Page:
Area Forecast Discussion
Issued by NWS Boston, MA

Current Version | Previous Version | Text Only | Print | Product List | Glossary Off
Versions: 1 2 3 4 5 6 7 8 9 10 11 12 13 14 15 16 17 18 19 20 21 22 23 24 25 26 27 28 29 30 31 32 33 34 35 36 37 38 39 40 41 42 43 44 45 46 47 48 49 50
-- Highlight Changed Discussion --
-- Discussion containing changed information from previous version are highlighted. --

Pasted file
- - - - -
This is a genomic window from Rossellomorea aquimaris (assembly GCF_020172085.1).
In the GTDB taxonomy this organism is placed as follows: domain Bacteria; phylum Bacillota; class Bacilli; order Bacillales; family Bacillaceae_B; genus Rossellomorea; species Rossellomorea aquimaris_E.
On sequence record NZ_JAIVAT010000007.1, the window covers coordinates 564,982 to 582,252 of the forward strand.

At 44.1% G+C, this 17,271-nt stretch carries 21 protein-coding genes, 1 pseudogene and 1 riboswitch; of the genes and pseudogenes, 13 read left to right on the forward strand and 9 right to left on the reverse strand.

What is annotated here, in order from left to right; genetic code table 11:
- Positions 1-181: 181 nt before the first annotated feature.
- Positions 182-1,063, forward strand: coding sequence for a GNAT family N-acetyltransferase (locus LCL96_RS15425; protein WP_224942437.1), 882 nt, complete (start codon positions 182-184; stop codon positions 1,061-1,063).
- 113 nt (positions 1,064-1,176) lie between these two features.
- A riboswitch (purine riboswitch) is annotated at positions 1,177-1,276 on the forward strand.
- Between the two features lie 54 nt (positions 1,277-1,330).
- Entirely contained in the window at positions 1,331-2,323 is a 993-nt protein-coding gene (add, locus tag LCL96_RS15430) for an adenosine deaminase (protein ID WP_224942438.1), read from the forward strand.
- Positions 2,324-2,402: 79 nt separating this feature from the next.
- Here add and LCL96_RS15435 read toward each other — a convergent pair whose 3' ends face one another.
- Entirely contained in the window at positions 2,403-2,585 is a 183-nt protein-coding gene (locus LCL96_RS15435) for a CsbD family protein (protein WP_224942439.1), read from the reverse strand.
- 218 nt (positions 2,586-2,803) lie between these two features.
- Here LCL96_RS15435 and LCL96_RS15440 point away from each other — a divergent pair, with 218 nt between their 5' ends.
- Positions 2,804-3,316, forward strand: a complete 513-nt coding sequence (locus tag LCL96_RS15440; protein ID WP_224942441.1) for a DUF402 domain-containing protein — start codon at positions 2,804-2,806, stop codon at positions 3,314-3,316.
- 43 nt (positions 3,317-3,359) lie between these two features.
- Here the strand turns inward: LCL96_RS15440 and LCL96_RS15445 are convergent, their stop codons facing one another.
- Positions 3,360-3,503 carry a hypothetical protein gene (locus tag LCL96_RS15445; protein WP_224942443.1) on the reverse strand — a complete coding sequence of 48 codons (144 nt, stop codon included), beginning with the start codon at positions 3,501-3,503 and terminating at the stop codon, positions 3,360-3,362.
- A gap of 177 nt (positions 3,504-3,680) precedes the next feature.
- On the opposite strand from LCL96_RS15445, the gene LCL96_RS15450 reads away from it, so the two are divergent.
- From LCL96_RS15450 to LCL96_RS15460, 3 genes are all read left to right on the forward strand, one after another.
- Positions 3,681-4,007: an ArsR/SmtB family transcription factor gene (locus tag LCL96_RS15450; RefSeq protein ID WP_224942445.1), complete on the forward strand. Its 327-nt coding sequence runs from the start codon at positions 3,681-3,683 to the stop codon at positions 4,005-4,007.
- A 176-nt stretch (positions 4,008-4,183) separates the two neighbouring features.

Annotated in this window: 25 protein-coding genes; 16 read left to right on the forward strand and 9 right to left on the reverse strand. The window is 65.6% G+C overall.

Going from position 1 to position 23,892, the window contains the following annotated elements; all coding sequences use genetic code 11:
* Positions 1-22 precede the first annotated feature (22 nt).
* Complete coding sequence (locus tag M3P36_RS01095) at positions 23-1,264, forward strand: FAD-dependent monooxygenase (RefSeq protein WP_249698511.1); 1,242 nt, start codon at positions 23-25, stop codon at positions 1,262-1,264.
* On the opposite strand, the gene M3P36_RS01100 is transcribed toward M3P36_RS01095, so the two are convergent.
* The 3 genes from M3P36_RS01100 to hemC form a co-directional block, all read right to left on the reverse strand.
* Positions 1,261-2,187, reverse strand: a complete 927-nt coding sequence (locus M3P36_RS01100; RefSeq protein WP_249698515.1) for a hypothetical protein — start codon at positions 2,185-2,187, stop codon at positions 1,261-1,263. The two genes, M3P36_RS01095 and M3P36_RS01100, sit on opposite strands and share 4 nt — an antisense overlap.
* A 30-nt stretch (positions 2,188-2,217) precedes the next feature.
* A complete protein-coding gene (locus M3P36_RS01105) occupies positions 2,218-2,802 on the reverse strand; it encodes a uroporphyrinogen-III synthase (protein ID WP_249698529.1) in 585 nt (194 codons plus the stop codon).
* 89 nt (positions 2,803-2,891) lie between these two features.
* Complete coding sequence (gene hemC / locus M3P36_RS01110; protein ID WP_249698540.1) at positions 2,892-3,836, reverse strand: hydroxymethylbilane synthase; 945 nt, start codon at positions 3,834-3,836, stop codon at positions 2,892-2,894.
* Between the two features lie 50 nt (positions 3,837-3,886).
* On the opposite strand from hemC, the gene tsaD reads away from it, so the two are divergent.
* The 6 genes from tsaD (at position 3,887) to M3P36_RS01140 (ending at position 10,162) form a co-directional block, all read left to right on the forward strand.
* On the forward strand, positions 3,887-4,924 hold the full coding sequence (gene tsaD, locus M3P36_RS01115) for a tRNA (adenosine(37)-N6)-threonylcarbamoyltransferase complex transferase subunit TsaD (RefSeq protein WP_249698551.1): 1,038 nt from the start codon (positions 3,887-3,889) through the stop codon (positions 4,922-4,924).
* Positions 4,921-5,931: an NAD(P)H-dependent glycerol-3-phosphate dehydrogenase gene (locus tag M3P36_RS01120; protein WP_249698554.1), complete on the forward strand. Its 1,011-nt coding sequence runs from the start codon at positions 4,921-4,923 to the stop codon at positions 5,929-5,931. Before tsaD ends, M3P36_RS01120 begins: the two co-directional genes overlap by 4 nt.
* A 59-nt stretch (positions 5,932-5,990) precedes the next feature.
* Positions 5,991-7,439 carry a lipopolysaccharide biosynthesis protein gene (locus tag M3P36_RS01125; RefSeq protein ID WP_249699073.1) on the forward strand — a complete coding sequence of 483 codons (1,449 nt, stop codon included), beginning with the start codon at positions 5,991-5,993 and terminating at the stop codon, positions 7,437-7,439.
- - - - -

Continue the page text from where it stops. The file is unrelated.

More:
000 FXUS61 KBOX 080819 AFDBOX Area Forecast Discussion National Weather Service Taunton MA 319 AM EST Thu Dec 8 2016 .SYNOPSIS... A strong front crosses the region late today. Mainly dry, but unseasonably cold temperatures are on tap for our region Friday into Saturday. Low pressure will likely bring at least some rain, snow, and/or even some ice, sometime Sunday into Monday. A shot of arctic air is then expected by mid to late next week. && .NEAR TERM /THROUGH TODAY/... Some risk for patchy black ice this morning on untreated surfaces. Travelers should be cautious, and allow some extra time to reach their destinations this morning. Lower clouds have moved out from most of southern New England, except for those areas where denser fog has developed. Light west winds to start out the day, which will steadily increase through the day as an arctic front approaches from the northwest. Low level moisture is lacking. While there is some moisture in the dendritic snow growth region, there is not much lift to maximize it. Cannot completely rule out a stray flurry or two. Little to no snow accumulation. Seasonable temperatures today, as the arctic front should arrive fairly late in the day. && .SHORT TERM /TONIGHT THROUGH 6 PM FRIDAY/... Tonight...Arctic cold front moves offshore during the night. Lowering humidity, meaning even less risk for precipitation. West winds will increase slightly, in response to the increased pressure gradient. There should be enough of a surface inversion to prevent the maximum momentum transfer. Below normal temperatures. Friday...Colder air will continue to overspread southern New England. More sunshine early in the day will lead to deeper mixing, and stronger west to northwest winds. Diurnal clouds expected to develop through the day. Temperatures should only rise at most 10 degrees from morning lows. Mainly dry weather should continue. There is the possibility for a stray snow shower across the interior, but not a large one. && .LONG TERM /FRIDAY NIGHT THROUGH WEDNESDAY/... Highlights... * Unseasonably cold but mainly dry into Sat * Period of light snow possible Sun into Sun Eve * Uncertain late Sun night/Mon whether a secondary low brings more significant rain/ice/snow or misses us to the south * Shot of arctic air likely mid to late next week Details... Friday night and Saturday... Still can not rule out a spot flurry/snow shower or two Friday evening. Otherwise, expect low temps to bottom out in the teens to around 20 in many locations. Winds will not decouple which will allow wind chill values to drop into the single digits. Despite partial sunshine, high temps will only recover into the upper 20s and lower 30s. Saturday night... Large high pressure settles across southern New England. This will result in mainly clear skies/light winds and an ideal night of radiational cooling. Low temps should drop well down into the teens for most locations, with some single digits likely in the normally coldest outlying locations. Sunday into Sunday evening... High pressure moves off the coast as a weak wave of low pressure moves up towards the Great Lakes. Enough of a pressure gradient may allow the development of a southwest low level jet of 30 to 40 knots. This will over ride the cold dome at the surface and may allow light snow to break out from west to east Sunday into Sunday evening. If this occurs, antecedent airmass is quite cold so mainly light snow would be expected near and northwest of the Boston to Providence corridor. Southeast of that line, ptype probably should start as light snow but warming boundary layer should allow for a change to light rain. One interesting thing to note, 850T are still below -10C at along the south coast at 18z Sunday with southerly winds developing. Ocean SST between 50 and 55 may even allow scattered ocean effect snow showers to develop along the south coast, before any change over to light rain. Overall, there really is not any organized system Sunday into Sunday evening. We are mainly just looking at southwest low level jet, over riding the cold dome at the surface. So while snow accumulations are certainly possible, amounts look to be on the light side at this time. Late Sunday night and Monday... Forecast confidence is quite low at this time. A stronger wave or two of low pressure may develop and threaten the area with more significant precipitation. Model guidance and ensembles are all over the place on the location/track and potential strength of any low pressure system. There are 3 main scenarios on the table right now. The first solution would be a stronger inside runner which would bring mainly rain to the coastal plain and a mixture of rain/ice/snow to the interior. The second would be a weaker wave passing to our southeast, bringing mainly accumulating snow from the I-95 corridor points northwest. The third scenario would have the wave sliding so far southeast that we end up mainly dry late Sunday night and Monday. All options remain on the table at this point, but certainly is the potential for some wintry weather Sunday into Monday. Tuesday and Wednesday...Specific timing remains uncertain, but cross polar flow will result in a shot of very cold air by the middle of next week. In fact, a period of arctic air appears likely some time in the mid to late next week time frame. Specific timing though is uncertain and some models hint at a wave of low pressure, slowing its delivery until late next week. && .AVIATION /07Z THURSDAY THROUGH MONDAY/... Forecaster Confidence Levels... Low - less than 30 percent. Moderate - 30 to 60 percent. High - greater than 60 percent. Short term...through Thursday night. Today and Tonight...High confidence. Mainly VFR. Some MVFR possible in higher terrain due to lower CIGS, and even a low risk for light snowfall late in the day. W winds increase, with gusts 15-20 kt at times by late afternoon, continuing into the overnight. Some gusts up to 25 kt along the immediate coast. Friday...High confidence. Mainly VFR. Low risk for brief MVFR cigs toward the Berkshires. Winds becoming northwest, and increasing. Gusts up to 35 mph possible during the afternoon. This will mean wind chills in the single digits and teens. KBOS TAF...High confidence in TAF. KBDL TAF...High confidence in TAF. Outlook /Friday Night through Monday/... Friday night and Saturday...High confidence in VFR conditions. Sunday and Monday...Low to moderate confidence. A period or extended period of MVFR-IFR conditions are likely later Sunday and possibly into Monday in some rain/snow and/or ice. && .MARINE... Forecaster Confidence Levels. Low - less than 30 percent. Moderate - 30 to 60 percent. High - greater than 60 percent. Short Term /through Friday/... Today and Tonight...High confidence. With cold frontal passage late today, expect an increase in W-NW winds late in the day and continuing into tonight. Gusts up to 25-30 kt is likely at times. Conditions may briefly diminish below Small Craft Advisory levels across the outer RI coastal waters today. That said, will continue the Advisory through today, with the expectation of increasing winds and seas later this afternoon. Small Craft Advisories will start across most of the other coastal waters this afternoon. Friday...High confidence. Strong cold advection will result in widespread northwest wind gusts of 25 to 35 knots. Not enough confidence 35 kt will be widespread enough, long enough, to convert the Gale Watches over the eastern outer MA coastal waters to Gale Warnings. Will let the next shift take another look. Outlook /Friday Night through Monday/... Friday night...High confidence. Strong cold advection will result in widespread northwest wind gusts of 25 to 35 knots. Opted to issue a Gale Watch across our eastern outer-waters, where the winds look to be the strongest. At the very least strong small craft winds are expected elsewhere, with even the risk of brief marginal gale force gusts. Saturday...High confidence. Despite weakening pressure gradient enough cold advection over the relatively mild ocean will allow northwest 20 to 30 knot wind gusts to continue. Small craft headlines will be needed. Sunday...High confidence. High pressure builds overhead and finally allows winds and seas to drop below small craft advisory thresholds. Sunday night and Monday...Low confidence. Winds and seas are quite uncertain and will depend on location/track and strength of a potential wave of low pressure. && .BOX WATCHES/WARNINGS/ADVISORIES... CT...None. MA...None. RI...None. MARINE...Small Craft Advisory from 7 PM this evening to 1 AM EST Saturday for ANZ231>234. Small Craft Advisory from 7 PM this evening to midnight EST Friday night for ANZ230-236. Small Craft Advisory from 3 PM this afternoon to 1 AM EST Saturday for ANZ235-237. Gale Watch from Friday morning through late Friday night for ANZ250-251-254. Small Craft Advisory from 1 PM this afternoon to 9 AM EST Friday for ANZ250-254. Small Craft Advisory from 7 PM this evening to 9 AM EST Friday for ANZ251. Small Craft Advisory from 1 PM this afternoon to 1 AM EST Saturday for ANZ255. Small Craft Advisory until 1 AM EST Saturday for ANZ256. && $$ SYNOPSIS...Belk/Frank NEAR TERM...Belk SHORT TERM...Belk LONG TERM...Frank AVIATION...Belk/Frank MARINE...Belk/Frank is the U.S. government's official web portal to all federal, state and local government web resources and services.